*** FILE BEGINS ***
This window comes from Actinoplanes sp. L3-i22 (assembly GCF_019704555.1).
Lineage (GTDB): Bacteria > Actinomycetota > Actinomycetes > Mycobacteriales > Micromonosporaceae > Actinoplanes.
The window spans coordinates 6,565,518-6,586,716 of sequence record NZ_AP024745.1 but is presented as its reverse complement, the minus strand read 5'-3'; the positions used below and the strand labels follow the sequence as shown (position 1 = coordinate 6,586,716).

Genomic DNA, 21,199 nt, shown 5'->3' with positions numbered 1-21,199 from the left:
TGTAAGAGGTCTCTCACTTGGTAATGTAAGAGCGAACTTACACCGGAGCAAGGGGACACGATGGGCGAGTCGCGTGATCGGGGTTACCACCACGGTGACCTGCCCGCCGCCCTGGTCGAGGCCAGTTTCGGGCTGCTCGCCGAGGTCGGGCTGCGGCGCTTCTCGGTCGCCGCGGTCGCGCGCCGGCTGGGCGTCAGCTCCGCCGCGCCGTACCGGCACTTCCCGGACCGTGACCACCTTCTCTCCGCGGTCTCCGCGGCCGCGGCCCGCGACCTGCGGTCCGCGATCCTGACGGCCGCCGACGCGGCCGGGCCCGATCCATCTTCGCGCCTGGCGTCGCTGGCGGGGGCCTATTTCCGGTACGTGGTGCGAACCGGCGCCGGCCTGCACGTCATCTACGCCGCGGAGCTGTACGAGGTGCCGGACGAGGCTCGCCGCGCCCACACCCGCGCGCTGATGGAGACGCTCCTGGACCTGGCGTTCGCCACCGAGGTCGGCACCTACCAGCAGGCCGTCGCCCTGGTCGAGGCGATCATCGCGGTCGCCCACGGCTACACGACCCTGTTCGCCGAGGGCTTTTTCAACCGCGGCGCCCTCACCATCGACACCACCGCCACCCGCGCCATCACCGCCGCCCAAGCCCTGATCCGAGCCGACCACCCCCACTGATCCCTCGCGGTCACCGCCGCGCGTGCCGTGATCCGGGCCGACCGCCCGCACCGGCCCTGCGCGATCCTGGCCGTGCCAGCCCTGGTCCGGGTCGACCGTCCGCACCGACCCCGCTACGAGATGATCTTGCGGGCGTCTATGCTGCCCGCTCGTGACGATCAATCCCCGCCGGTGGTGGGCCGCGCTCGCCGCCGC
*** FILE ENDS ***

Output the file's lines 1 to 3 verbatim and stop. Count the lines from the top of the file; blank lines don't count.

This window comes from Actinoplanes sp. L3-i22 (assembly GCF_019704555.1).
Lineage (GTDB): Bacteria > Actinomycetota > Actinomycetes > Mycobacteriales > Micromonosporaceae > Actinoplanes.
The window spans coordinates 6,565,518-6,586,716 of sequence record NZ_AP024745.1 but is presented as its reverse complement, the minus strand read 5'-3'; the positions used below and the strand labels follow the sequence as shown (position 1 = coordinate 6,586,716).